When I was at Virginia Tech when September 11th happened, we who were in student life/student engagement had our jobs cut out for us. These young people found themselves in a whole new, scary world. It was our job to help them try to understand it, to try to find healing, to maintain their sense of purpose. It was a time not unlike what we’re living through now.
About a week or two after 9/11, a woman I worked with on campus got a call. A different, much more private, tragedy had occurred. Her father had been killed.
K. was from somewhere in the metro New York area, New Jersey I think? One afternoon, her father was out in his backyard, when all of the sudden a train came barreling through out of nowhere. Old abandoned tracks ran through the yard, but they’d been there so long that no one even thought of them anymore.
Because of everything that was being diverted away from New York City during those bizarre and stressful times, this train had been sent down the long defunct track without any warning to the people who lived along its path.
Ever since we started into this strange new time with COVID-19, I’ve been thinking a lot about that incident that killed my colleague’s dad.
We seem to be obsessed with the economic impact of this moment, but we are a society, not an economy.
We necessarily are thinking about hard numbers of the primary deaths, ICU beds, PPE unites for frontline workers. However, there are a lot of people in this world right now that are the unexpected and unquantifiable victims of unannounced trains.
I’m thinking in particular of the rippling effects on our mental health. I know so many people who struggle with anxiety and depression under normal circumstances. This pressure cooker in which we now find ourselves has amplified all of those challenges.
Even if we aren’t feeling the effects in this moment, I fear that suppressing it now could bankroll on us, catching up to us later. I know I’ve experienced this phenomenon in my own life.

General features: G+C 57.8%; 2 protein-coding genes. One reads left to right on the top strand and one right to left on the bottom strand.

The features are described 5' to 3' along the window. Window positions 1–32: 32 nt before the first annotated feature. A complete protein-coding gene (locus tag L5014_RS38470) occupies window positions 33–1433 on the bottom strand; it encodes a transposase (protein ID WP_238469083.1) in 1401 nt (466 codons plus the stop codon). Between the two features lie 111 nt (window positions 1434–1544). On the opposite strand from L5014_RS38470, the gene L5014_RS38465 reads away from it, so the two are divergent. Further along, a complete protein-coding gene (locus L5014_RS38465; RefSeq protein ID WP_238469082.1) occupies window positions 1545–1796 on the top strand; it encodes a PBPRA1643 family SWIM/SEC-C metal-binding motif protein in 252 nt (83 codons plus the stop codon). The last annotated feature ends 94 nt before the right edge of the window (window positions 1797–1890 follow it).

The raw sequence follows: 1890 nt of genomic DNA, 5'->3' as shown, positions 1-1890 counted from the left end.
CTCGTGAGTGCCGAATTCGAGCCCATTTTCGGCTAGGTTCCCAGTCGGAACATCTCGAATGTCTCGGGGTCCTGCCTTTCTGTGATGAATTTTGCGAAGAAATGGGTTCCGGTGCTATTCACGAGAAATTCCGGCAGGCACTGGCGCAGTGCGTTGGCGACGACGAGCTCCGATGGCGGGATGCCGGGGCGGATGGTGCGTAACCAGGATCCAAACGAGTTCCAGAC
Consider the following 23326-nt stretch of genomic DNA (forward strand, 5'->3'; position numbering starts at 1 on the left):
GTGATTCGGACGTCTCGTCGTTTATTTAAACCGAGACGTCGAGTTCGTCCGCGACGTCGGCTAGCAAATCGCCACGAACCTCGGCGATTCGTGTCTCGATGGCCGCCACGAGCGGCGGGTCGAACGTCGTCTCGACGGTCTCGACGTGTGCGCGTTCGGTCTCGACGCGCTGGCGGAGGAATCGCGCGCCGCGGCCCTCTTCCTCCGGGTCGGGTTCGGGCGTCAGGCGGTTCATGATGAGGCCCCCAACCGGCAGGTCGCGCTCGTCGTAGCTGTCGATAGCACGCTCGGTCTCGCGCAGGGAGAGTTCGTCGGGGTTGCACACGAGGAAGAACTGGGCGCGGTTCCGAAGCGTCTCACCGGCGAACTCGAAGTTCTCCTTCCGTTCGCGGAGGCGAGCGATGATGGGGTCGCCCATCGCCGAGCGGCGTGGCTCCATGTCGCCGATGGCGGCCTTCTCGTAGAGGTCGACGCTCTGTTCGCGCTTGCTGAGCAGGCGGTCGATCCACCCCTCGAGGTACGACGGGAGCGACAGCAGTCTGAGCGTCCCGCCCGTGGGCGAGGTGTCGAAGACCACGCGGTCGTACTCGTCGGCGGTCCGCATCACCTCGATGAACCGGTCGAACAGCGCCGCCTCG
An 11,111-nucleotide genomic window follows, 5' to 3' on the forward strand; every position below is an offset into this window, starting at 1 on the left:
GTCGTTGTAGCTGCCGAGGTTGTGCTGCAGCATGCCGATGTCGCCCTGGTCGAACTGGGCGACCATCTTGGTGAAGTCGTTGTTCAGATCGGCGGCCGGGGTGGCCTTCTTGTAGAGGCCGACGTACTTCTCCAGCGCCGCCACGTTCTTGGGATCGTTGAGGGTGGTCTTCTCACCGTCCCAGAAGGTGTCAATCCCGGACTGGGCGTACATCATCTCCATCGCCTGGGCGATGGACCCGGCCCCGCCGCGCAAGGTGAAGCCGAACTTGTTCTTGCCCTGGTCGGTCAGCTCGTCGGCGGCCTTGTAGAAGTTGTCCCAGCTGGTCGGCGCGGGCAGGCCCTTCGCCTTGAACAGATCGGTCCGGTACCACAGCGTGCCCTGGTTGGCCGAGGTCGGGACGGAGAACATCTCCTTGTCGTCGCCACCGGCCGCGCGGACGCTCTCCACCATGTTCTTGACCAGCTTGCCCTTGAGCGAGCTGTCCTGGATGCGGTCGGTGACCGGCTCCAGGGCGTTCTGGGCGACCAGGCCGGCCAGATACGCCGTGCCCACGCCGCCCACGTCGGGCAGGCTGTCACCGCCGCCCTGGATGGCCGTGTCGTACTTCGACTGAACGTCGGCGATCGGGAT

My uncle died of AIDS at the beginning of my sophomore year of college. It was a very difficult chapter in my family’s life for many reasons. It was the early 90s. Being gay was so much more stigmatized than it is now. Ken waited until the very end to let anyone know he was dying.
For a very long time, I questioned who I was, who we were as people, that he would need to hide. He was also just a profoundly cool human. I’d lost my cool Uncle Ken.
Because I’d missed the first couple weeks of class, I busted my tale the rest of the semester to catch up. Looking back, I was probably also working so hard also just to suppress the grief I was feeling. At the end of the semester, I got all As.
The next semester? I dropped off a cliff.
All of that energy, the overcompensating, it all caught up with me. I got hit by the proverbial train.
I had inherited my uncle’s car, which I loved to drive all over Southwest Virginia. As the lethargy and inertia of depression set in, I started driving to class, even though it was a very small campus. As a student who lived on campus, I wasn’t supposed to park anywhere but my own dorm. I risked parking tickets most every place I drove.
One afternoon, sitting in the Red Fox, I found myself staring out into the pale sun of February, just trying to literally will myself to move.
I had gotten way behind in a history class. I don’t know why. Sometimes, you just let that one thing start to pile up; it seems impossible to dig your way out.
I had driven to class on this day after missing a few before, and we had an essay exam. It was time to pay the piper. I sat, one hand on the door handle, feeling all the weight in my body, noting how my mouth didn’t even want to work right, like when you’ve been to the dentist.
Looking back on that moment, I wish I could whisper in that girl’s ear. I wish I could tell her everything was going to be ok. That she would be happy again. And then sad, and then happy. Bored and enlivened. Fat and then thin and then fat and so on…
I think that’s why I’ve developed such a fondness for the Buddhists. I love their notion that true happiness comes from understanding that no state as we perceive it–neither good nor bad–is permanent.
We have to get better at looking at the whole picture. We have to start focusing on all the parts of our health as a people. Otherwise, we are going to keep getting hit by the train.
We might even end up being the train in someone else’s backyard if we’re not careful.
Recommended listening: This podcast episode which discusses how some people over function in the face of hard moments (take over and organize), while others under function (freeze up, hole up and let others do the taking over.)